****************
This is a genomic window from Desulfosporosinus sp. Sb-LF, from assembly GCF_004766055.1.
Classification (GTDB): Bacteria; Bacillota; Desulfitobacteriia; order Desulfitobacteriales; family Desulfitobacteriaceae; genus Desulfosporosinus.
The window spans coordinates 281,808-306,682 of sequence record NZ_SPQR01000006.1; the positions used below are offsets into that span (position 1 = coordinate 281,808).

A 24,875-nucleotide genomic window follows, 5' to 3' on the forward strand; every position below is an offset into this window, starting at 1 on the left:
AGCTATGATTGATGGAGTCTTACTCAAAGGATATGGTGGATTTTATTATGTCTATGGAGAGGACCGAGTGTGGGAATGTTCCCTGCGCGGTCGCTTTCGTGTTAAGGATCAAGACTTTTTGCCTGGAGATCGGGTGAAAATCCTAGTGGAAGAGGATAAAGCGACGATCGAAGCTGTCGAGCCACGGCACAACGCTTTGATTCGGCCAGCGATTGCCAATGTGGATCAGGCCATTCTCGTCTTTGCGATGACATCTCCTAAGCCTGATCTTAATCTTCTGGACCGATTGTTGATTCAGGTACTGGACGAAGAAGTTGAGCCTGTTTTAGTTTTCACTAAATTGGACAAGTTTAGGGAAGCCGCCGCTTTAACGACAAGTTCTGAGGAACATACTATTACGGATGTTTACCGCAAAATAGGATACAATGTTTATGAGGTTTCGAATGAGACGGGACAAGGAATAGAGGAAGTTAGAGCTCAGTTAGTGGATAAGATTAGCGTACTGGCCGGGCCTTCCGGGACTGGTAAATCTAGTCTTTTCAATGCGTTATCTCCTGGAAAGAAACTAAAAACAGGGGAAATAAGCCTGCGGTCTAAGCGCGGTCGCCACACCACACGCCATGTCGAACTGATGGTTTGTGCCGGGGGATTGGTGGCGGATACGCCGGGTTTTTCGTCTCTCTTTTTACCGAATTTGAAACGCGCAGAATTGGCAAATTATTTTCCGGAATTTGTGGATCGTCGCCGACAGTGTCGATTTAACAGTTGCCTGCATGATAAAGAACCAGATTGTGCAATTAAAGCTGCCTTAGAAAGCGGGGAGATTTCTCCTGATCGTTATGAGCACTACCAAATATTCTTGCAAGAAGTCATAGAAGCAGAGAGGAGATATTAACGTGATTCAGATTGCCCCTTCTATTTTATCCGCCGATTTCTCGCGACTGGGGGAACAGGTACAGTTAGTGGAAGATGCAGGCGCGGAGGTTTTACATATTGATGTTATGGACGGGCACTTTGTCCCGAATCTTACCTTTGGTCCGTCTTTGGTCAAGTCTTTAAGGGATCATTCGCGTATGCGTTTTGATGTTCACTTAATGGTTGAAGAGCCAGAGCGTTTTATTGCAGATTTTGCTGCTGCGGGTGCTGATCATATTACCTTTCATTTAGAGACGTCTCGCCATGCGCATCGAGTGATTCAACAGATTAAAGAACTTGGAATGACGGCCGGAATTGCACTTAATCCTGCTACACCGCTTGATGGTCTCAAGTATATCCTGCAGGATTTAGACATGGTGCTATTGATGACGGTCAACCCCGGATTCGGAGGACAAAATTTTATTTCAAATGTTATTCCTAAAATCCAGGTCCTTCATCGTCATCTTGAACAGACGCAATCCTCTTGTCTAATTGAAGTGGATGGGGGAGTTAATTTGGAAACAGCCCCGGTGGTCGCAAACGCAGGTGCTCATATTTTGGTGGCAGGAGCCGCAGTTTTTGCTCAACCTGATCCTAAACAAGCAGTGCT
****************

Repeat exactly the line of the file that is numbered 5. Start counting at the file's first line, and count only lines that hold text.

AGCTATGATTGATGGAGTCTTACTCAAAGGATATGGTGGATTTTATTATGTCTATGGAGAGGACCGAGTGTGGGAATGTTCCCTGCGCGGTCGCTTTCGTGTTAAGGATCAAGACTTTTTGCCTGGAGATCGGGTGAAAATCCTAGTGGAAGAGGATAAAGCGACGATCGAAGCTGTCGAGCCACGGCACAACGCTTTGATTCGGCCAGCGATTGCCAATGTGGATCAGGCCATTCTCGTCTTTGCGATGACATCTCCTAAGCCTGATCTTAATCTTCTGGACCGATTGTTGATTCAGGTACTGGACGAAGAAGTTGAGCCTGTTTTAGTTTTCACTAAATTGGACAAGTTTAGGGAAGCCGCCGCTTTAACGACAAGTTCTGAGGAACATACTATTACGGATGTTTACCGCAAAATAGGATACAATGTTTATGAGGTTTCGAATGAGACGGGACAAGGAATAGAGGAAGTTAGAGCTCAGTTAGTGGATAAGATTAGCGTACTGGCCGGGCCTTCCGGGACTGGTAAATCTAGTCTTTTCAATGCGTTATCTCCTGGAAAGAAACTAAAAACAGGGGAAATAAGCCTGCGGTCTAAGCGCGGTCGCCACACCACACGCCATGTCGAACTGATGGTTTGTGCCGGGGGATTGGTGGCGGATACGCCGGGTTTTTCGTCTCTCTTTTTACCGAATTTGAAACGCGCAGAATTGGCAAATTATTTTCCGGAATTTGTGGATCGTCGCCGACAGTGTCGATTTAACAGTTGCCTGCATGATAAAGAACCAGATTGTGCAATTAAAGCTGCCTTAGAAAGCGGGGAGATTTCTCCTGATCGTTATGAGCACTACCAAATATTCTTGCAAGAAGTCATAGAAGCAGAGAGGAGATATTAACGTGATTCAGATTGCCCCTTCTATTTTATCCGCCGATTTCTCGCGACTGGGGGAACAGGTACAGTTAGTGGAAGATGCAGGCGCGGAGGTTTTACATATTGATGTTATGGACGGGCACTTTGTCCCGAATCTTACCTTTGGTCCGTCTTTGGTCAAGTCTTTAAGGGATCATTCGCGTATGCGTTTTGATGTTCACTTAATGGTTGAAGAGCCAGAGCGTTTTATTGCAGATTTTGCTGCTGCGGGTGCTGATCATATTACCTTTCATTTAGAGACGTCTCGCCATGCGCATCGAGTGATTCAACAGATTAAAGAACTTGGAATGACGGCCGGAATTGCACTTAATCCTGCTACACCGCTTGATGGTCTCAAGTATATCCTGCAGGATTTAGACATGGTGCTATTGATGACGGTCAACCCCGGATTCGGAGGACAAAATTTTATTTCAAATGTTATTCCTAAAATCCAGGTCCTTCATCGTCATCTTGAACAGACGCAATCCTCTTGTCTAATTGAAGTGGATGGGGGAGTTAATTTGGAAACAGCCCCGGTGGTCGCAAACGCAGGTGCTCATATTTTGGTGGCAGGAGCCGCAGTTTTTGCTCAACCTGATCCTAAACAAGCAGTGCT